Toni Jo Henry or, to use her proper name, Annie Beatrice McQuiston, holds a singular place in the criminal history of the State of Louisiana. Not even fellow Louisiana murderess Louise Peete (executed in California five years later) holds quite so individual a niche. They were both from Louisiana, were both murderers and both were executed but, while Louise Peete is one of several women executed by the State of California, Toni Jo Henry remains the only woman ever electrocuted by Louisiana. Louisiana since having replaced its electric chair with lethal injection, it’s highly unlikely that will ever change.
Toni Jo was originally from a respectable background by Southern standards, at least until her mother died of tuberculosis. After her mother’s death, her father took to drinking heavily and was seldom around to give her the guidance, support and discipline a child needs. With that in mind, it’s probably no surprise that she forged her own path and went off the rails.
Toni Jo was already consorting with known criminals by the time she turned fifteen. By her twentieth birthday she was a drunk and drug addict with a violent, aggressive temper and could only find work at a string of brothels. The last in a string of brothels was in San Antonio, Texas where she met the love of her life, Claude Henry.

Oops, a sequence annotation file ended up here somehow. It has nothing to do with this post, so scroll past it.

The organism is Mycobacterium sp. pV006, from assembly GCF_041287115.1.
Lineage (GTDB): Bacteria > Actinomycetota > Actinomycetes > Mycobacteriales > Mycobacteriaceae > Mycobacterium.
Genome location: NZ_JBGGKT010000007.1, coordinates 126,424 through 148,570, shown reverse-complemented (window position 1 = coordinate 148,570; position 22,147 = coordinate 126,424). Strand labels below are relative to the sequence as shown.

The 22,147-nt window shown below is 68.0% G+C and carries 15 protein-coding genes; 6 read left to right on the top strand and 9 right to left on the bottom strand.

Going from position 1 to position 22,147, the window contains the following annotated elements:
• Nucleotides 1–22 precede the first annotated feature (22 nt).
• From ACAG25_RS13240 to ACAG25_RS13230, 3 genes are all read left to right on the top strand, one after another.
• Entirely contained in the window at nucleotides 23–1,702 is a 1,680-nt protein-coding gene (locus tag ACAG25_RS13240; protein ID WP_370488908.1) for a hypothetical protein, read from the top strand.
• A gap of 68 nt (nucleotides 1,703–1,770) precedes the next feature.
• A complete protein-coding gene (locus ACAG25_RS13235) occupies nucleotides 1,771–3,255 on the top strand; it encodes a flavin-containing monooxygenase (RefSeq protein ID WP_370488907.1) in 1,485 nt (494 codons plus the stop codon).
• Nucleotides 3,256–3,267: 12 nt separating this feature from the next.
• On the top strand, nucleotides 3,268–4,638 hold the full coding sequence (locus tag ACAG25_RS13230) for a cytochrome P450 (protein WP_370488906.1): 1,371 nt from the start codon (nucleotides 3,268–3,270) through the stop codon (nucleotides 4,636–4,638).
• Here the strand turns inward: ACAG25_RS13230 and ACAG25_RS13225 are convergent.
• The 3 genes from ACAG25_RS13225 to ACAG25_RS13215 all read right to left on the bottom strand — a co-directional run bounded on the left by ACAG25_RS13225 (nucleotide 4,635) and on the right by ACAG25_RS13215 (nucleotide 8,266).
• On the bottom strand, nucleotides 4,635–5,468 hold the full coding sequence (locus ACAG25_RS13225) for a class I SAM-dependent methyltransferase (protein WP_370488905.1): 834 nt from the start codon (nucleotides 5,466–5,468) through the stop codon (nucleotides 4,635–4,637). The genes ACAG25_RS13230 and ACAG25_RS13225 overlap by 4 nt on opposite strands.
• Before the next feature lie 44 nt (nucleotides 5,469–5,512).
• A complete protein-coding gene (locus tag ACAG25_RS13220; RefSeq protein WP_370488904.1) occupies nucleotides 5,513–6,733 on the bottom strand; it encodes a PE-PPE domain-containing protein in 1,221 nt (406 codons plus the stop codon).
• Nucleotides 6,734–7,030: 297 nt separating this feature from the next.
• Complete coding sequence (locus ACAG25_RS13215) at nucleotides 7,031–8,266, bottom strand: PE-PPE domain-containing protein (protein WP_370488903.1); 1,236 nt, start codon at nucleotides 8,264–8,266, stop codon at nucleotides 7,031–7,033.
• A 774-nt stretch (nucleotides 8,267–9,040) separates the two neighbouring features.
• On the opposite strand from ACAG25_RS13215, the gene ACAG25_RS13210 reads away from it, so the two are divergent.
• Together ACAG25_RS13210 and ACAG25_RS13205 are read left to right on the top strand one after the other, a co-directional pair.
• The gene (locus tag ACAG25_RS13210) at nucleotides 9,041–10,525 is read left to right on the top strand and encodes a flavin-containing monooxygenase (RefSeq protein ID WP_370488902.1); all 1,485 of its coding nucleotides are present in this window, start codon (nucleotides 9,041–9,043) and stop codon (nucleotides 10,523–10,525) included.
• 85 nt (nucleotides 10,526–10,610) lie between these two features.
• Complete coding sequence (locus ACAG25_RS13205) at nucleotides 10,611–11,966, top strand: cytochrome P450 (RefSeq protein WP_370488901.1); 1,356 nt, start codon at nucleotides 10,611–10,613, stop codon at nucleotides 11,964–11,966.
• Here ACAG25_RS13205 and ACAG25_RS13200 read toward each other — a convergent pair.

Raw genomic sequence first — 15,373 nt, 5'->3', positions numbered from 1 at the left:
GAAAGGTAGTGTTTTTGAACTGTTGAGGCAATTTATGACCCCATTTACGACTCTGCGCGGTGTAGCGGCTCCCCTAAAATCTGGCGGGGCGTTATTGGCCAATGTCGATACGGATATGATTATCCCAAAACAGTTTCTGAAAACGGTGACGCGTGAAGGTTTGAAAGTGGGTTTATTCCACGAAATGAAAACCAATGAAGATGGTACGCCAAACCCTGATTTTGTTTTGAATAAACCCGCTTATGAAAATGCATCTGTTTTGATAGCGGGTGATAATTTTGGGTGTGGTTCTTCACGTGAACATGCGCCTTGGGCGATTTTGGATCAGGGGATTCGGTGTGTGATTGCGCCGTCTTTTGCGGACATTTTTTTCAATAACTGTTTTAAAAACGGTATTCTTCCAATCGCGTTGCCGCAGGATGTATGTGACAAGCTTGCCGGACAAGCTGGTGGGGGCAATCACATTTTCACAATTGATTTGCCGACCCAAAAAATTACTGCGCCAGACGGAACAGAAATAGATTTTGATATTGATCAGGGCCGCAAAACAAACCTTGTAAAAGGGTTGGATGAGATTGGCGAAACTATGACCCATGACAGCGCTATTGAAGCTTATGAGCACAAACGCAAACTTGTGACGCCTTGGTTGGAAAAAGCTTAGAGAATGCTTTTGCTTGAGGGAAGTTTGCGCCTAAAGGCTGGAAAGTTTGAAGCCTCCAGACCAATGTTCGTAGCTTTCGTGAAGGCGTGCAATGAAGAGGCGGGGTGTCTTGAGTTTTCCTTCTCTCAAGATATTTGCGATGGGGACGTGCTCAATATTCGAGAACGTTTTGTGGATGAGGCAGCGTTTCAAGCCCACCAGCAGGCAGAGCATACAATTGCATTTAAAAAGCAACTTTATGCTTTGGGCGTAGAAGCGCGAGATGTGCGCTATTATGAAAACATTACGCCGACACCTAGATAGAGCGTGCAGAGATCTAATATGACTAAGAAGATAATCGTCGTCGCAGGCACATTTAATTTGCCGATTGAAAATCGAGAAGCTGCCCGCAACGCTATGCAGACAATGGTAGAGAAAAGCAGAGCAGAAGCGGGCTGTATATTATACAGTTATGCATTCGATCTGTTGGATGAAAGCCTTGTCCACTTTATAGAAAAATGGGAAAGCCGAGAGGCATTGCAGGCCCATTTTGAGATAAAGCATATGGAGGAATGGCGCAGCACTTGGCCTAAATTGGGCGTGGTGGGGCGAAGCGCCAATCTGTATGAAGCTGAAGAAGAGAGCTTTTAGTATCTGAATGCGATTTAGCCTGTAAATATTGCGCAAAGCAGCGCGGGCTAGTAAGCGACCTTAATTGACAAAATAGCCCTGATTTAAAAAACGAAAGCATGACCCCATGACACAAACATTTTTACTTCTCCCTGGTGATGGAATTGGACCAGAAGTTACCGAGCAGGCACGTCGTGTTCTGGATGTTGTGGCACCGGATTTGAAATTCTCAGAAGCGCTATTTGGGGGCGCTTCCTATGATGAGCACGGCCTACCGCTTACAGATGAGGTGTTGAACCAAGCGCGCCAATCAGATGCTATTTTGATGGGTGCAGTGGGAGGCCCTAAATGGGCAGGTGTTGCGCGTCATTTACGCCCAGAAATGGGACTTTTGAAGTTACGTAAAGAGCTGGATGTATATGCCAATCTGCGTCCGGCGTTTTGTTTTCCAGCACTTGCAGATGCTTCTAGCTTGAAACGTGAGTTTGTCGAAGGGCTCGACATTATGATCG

Henry — known as ‘Cowboy’ Henry — was a boxer by trade and a second-rate boxer at that. The nearest he’d ever come to big-time boxing (and was ever going to( was a fight night in Beaumont, Texas. Hardly head-lining Madison Square Garden. In the language of the time Claude Henry was a palooka seldom booked unless no better fighters were available. There usually were and his lengthy list of losses proved it.
He also had his own rather shady secret. Toni Jo might have avoided discussing her dubious past and substance abuse, at least not at first. ‘Cowboy’ Henry, on the other hand, had neglected to tell her that he was only out on bail while appealing a murder conviction in Texas. She didn’t her it from him first, either. Shortly after her first meeting him the brothel madam (not wanting to lose her most popular employee) warned about his rather precarious legal position. It made no difference to Toni or Cowboy, they left anyway.
Despite their legal issues the twosome were soon married. They discussed whether Cowboy should jump bail but discarded the idea. Bail bondsmen usually have ties to bounty hunters and other, more violent hired hands if needed. With that in mind they decided to await the outcome of his appeal. They were both to be very disappointed. In the meantime Claude insisted on inflicting ‘cold turkey’ to try and cure Toni Jo’s drug habit, which worked albeit after much fighting, verbal and physical.
Claude Henry’s lawyers managed to get him a change of venue to Hondo and a retrial. It did him no good whatsoever. Henry had killed a man named Arthur Sinclair. According to Henry, it was self-defense when he disarmed Sinclair during a brawl and then shot him dead with his own gun. Henry’s claim was that, if he hadn’t killed Sinclair, Sinclair might have obtained another gun and then shot him in the back. Judge and jury begged to differ.